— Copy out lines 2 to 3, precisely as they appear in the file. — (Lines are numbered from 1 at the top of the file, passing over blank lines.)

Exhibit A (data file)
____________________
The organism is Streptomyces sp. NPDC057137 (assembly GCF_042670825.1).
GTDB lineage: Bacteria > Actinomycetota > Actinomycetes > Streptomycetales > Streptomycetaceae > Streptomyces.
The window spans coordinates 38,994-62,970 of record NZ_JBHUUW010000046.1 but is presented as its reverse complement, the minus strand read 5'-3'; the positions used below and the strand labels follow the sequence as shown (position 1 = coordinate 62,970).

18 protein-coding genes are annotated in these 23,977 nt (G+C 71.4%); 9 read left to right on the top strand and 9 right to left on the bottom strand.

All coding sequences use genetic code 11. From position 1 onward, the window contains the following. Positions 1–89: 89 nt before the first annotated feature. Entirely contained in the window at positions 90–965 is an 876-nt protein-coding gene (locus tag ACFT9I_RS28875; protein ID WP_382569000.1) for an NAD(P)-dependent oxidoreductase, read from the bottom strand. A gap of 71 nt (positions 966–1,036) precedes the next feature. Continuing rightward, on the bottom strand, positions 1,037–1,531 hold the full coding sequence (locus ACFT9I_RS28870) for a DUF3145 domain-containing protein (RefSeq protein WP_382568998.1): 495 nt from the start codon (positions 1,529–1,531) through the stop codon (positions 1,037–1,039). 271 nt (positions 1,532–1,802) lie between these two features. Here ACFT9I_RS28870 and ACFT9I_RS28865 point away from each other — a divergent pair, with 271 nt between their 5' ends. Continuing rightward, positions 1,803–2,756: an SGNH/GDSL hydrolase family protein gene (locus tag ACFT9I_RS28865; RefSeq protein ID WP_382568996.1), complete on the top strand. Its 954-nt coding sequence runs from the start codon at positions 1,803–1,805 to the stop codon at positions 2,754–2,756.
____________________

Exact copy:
GTDB lineage: Bacteria > Actinomycetota > Actinomycetes > Streptomycetales > Streptomycetaceae > Streptomyces.
The window spans coordinates 38,994-62,970 of record NZ_JBHUUW010000046.1 but is presented as its reverse complement, the minus strand read 5'-3'; the positions used below and the strand labels follow the sequence as shown (position 1 = coordinate 62,970).